In Spring 2018, the first civil engineering work for the High-Luminosity LHC (HL-LHC) project will begin. Two new pits will be excavated near the ATLAS and CMS sites (LHC Points 1 and 5) giving access to new tunnels close to each of the experiments. Work on this scale requires meticulous preparation to avoid the slightest impact on the operation of the LHC.
To assess the potential impact of this work having on the stability of the LHC tunnel and its equipment, which are extremely sensitive to vibrations, the mechanical measurement laboratory team of the EN-MME group has set up three seismic monitoring stations, two of them underground (at LHC Points 1 and 5) and one at ground level on the Prévessin site. "These stations enable us to monitor the earth’s vibrations practically in real time," explains Michael Guinchard, head of the mechanical measurement laboratory. "This will enable us to keep the LHC teams (BE-OP) as well as the teams responsible for the civil engineering work (SMB-SE) continuously informed so that corrective measures can be taken if the amplitude of the vibrations presents a risk for LHC operation. Once the LHC is operating at high luminosity, seismic monitoring will continue so as to keep risks for the equipment to a minimum, especially in the event of low-level seismic activity in the region or larger tremors coming from elsewhere."
The installation of three seismic monitoring stations at CERN is also of interest to the Geneva cantonal authorities, who have been looking to strengthen their seismic monitoring capabilities in the local region. The reason for this is that they have launched a programme called Geothermie 2020, aimed at developing the use of geothermal energy in the region. The techniques currently used in this field can generate micro-seismic events of 2 to 3 on the Richter scale, which calls for close seismic monitoring during the deep (1 km) boring phases. Switzerland’s national seismology service (Service Sismologique Suisse, or SED) therefore invited CERN to integrate its monitoring stations into the national network. "Being part of the SED network is a real boon for CERN," notes Michael Guinchard, "because it gives us access to data from across Switzerland and Europe, and improves our monitoring capabilities on all scales. Not to mention the expert assistance the SED can provide to us !"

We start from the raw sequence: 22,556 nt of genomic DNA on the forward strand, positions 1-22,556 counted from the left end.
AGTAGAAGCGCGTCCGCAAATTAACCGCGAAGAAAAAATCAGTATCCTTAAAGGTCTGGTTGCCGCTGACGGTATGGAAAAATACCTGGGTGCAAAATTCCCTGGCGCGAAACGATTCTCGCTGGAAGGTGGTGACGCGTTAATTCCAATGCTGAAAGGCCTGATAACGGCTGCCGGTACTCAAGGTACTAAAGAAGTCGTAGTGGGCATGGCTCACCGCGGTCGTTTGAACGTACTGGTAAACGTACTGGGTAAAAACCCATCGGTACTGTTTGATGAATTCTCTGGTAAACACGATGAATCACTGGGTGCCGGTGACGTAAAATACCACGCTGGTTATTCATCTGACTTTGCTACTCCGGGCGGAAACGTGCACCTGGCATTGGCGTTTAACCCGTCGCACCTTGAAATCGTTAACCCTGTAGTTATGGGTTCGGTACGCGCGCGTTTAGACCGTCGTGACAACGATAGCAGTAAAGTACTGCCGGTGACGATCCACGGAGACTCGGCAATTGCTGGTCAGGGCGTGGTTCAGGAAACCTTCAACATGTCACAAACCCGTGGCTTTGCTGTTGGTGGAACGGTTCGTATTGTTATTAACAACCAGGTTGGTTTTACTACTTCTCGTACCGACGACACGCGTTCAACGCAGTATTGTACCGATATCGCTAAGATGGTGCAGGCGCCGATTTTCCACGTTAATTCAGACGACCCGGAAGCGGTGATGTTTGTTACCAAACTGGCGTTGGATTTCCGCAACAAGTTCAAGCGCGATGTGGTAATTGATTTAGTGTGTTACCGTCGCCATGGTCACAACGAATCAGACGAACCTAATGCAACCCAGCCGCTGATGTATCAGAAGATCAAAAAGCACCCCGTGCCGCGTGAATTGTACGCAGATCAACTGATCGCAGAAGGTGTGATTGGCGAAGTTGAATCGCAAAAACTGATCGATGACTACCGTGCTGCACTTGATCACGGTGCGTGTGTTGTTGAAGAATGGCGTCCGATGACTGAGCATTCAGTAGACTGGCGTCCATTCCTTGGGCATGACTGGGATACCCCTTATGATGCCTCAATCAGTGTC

One of the prerequisites for joining the SED was that CERN had to change the format of its seismic data. "To facilitate international collaboration, seismic data is exchanged across the world in the same format, known as Mini-Seed," Michael Guinchard explains. "Unfortunately, our seismic monitoring stations, which were chosen for their ability to withstand the accelerator environment, do not produce data in this format. So, in collaboration with our colleagues in the EN-STI group, we had to develop a system to convert our raw data into Mini-Seed data." The seismic data harvested by CERN will thus be available 24/7, notably on Timber but also across Europe on the seismic data exchange platforms.